Skin rashes, bumps, itching, dry or discolored skin can be common symptoms of hepatitis C or one of the hep C treatments. These skin conditions can be some of the first signs of hepatitis C. In the early stages of hepatitis C, one may be asymptomatic, thus these skin symptoms can be early signs that liver damage has begun, and when noticed, a doctor should be consulted and testing considered. The skin manifestations may disappear after the appropriate HCV treatment is completed or viral clearance is achieved.
Itching is often the result of a buildup of toxins in the blood that can cause jaundice and/or dry itchy skin on the hands, feet, or all over the body. Some prescription medicines can ease the itching, or antihistamines, moisturizers, and cortisone creams can bring relief.1
Lichen planus is indicated by purplish bumps, often on the wrist, but often found elsewhere (for example, as sores or patches in the mouth). Steroids can provide relief and ease the redness and swelling, light therapy may clear the skin, and retinoic acid pills or ointment and creams are used for eczema.
Necrolytic acral erythema
Necrolytic acral erythema (NEA) is a rare skin irritation that causes patches on the hands or feet resembling psoriasis. It can be an early sign of hepatitis C and can is often cleared using zinc supplements.2
Porphyria cutanea tarda
Porphyria cutanea tarda (PTC) is the result of proteins, known as prophyrins, that build up in the liver and travel through the bloodstream to the skin causing painful blisters. It is exasperated by sunshine. It can cause a lightening or darkening of the skin, scarring, hair loss, and excess facial hair. It is treated through procedures to remove phlebotomies from the blood that bring porphyrin and iron levels down or through medicine that flush it through urination. Anyone with this condition should use sunscreen if outside and try to avoid direct sunlight.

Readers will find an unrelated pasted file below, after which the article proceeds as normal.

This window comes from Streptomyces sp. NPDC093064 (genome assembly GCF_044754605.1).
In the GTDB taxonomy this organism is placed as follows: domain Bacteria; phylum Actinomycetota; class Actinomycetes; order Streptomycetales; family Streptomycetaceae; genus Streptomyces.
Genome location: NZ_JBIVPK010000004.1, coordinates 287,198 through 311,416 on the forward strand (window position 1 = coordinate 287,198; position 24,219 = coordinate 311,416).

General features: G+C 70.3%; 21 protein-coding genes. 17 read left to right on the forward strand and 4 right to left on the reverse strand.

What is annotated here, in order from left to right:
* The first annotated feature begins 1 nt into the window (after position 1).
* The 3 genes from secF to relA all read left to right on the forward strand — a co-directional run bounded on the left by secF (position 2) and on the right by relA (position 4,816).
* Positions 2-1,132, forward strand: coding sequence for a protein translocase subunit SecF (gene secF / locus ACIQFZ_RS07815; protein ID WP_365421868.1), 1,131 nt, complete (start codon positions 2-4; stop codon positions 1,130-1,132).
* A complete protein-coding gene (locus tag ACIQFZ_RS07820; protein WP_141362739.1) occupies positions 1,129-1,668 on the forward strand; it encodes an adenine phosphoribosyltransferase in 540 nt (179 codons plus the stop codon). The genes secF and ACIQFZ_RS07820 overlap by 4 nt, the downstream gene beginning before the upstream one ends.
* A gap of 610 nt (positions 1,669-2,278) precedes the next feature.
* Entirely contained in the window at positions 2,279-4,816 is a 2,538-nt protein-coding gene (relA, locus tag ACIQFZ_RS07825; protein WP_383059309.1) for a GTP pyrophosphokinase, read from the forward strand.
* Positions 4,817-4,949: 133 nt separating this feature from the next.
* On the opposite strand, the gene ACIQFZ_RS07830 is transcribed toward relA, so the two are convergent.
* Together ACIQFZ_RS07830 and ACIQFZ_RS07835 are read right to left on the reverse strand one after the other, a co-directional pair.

Pupura (blood spots) hurt or itch and can be very small or up to a half-inch in size. For those infected with hepatitis C, it is often caused by cryoglobulinemia; This is triggered when the proteins in the blood stream thicken in colder weather and block or imped the flow of the blood. The symptom is usually treated with steroids.
Raynaud’s phenomenon is also initiated when cold temperatures cause blood vessels to spasm and the blood flow slows. Fingers, or other extremities, ears, toes nose turn white or blue, resulting in pain, numbness and tingling. To minimize the risk, your doctor may recommend avoiding the cold, stopping smoking, and reducing stress. Your doctor may have medication that will provide some relief.3
Spider angiomas (Spider Nevi) are dilated blood vessels near the skin surface that can appear elsewhere but are most common on the face and trunk. They are not harmful and require no treatment, but are considered aesthetically displeasing.
Terry’s Nails is a condition where the finger nails become an opaque white color with reddish brown or pink lines at the top; This is linked to cirrhosis.4-7
Urticaria are itchy welts often called hives. Unlike allergic reactions that can cause hives, such as bee stings, in those infected with hepatitis C urticaria lasts more than a few hours and leaves a trace brown stain. Hives are treated with antihistamines
These skin symptoms can be caused by hepatitis C, the ensuing liver problems, or the treatments used to eradicate it. In other cases the symptom may have nothing to do with the disease, thus it’s hard to self-diagnose the exact cause of a skin problem. If an unusual skin condition does appear it is best to consult a physician who will be able to determine if its related to hep C, and if you haven’t been, if you should be tested and can recommend an over the counter treatment or provide a prescription to clear it up.
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